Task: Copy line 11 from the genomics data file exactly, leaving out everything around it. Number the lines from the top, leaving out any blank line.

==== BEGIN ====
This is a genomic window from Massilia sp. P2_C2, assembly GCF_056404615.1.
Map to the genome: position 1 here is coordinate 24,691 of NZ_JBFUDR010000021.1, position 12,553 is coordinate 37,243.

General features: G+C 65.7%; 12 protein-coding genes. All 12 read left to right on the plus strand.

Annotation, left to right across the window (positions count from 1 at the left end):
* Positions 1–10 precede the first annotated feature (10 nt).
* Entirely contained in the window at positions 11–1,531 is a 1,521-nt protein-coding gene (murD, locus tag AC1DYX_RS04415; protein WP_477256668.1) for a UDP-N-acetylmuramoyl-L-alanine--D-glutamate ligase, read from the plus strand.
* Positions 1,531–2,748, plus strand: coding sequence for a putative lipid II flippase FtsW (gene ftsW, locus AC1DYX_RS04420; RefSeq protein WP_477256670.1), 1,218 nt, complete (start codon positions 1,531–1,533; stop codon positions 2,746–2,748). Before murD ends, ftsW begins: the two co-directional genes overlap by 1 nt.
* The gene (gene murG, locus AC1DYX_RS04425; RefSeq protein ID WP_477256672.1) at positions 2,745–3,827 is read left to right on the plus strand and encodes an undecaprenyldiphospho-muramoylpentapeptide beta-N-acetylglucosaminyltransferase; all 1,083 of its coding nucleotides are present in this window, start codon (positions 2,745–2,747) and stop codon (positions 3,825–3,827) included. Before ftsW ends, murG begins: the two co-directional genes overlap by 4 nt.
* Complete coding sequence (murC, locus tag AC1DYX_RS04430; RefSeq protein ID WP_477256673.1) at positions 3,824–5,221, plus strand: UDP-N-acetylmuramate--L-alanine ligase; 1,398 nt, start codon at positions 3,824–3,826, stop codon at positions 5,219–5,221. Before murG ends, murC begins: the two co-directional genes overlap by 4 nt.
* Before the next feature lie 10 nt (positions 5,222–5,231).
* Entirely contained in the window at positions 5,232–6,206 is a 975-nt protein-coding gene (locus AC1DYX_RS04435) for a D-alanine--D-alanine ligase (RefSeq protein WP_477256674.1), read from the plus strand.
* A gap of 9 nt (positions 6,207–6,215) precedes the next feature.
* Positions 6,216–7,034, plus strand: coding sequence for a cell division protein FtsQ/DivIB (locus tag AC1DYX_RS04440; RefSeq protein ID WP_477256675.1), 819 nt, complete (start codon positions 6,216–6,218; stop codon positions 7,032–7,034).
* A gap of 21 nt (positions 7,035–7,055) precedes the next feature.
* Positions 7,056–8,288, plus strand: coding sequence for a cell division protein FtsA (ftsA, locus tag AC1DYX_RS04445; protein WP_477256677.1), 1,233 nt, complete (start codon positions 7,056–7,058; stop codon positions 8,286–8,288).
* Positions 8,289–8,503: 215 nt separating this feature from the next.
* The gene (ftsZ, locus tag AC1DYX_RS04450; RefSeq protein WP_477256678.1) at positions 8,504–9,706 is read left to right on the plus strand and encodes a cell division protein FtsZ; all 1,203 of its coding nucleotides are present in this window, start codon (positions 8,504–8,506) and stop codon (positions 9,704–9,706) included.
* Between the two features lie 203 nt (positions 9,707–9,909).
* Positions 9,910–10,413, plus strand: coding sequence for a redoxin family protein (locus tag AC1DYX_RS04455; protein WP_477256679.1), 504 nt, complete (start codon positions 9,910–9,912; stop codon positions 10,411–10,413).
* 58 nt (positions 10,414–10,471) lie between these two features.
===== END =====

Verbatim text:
* Entirely contained in the window at positions 5,232–6,206 is a 975-nt protein-coding gene (locus AC1DYX_RS04435) for a D-alanine--D-alanine ligase (RefSeq protein WP_477256674.1), read from the plus strand.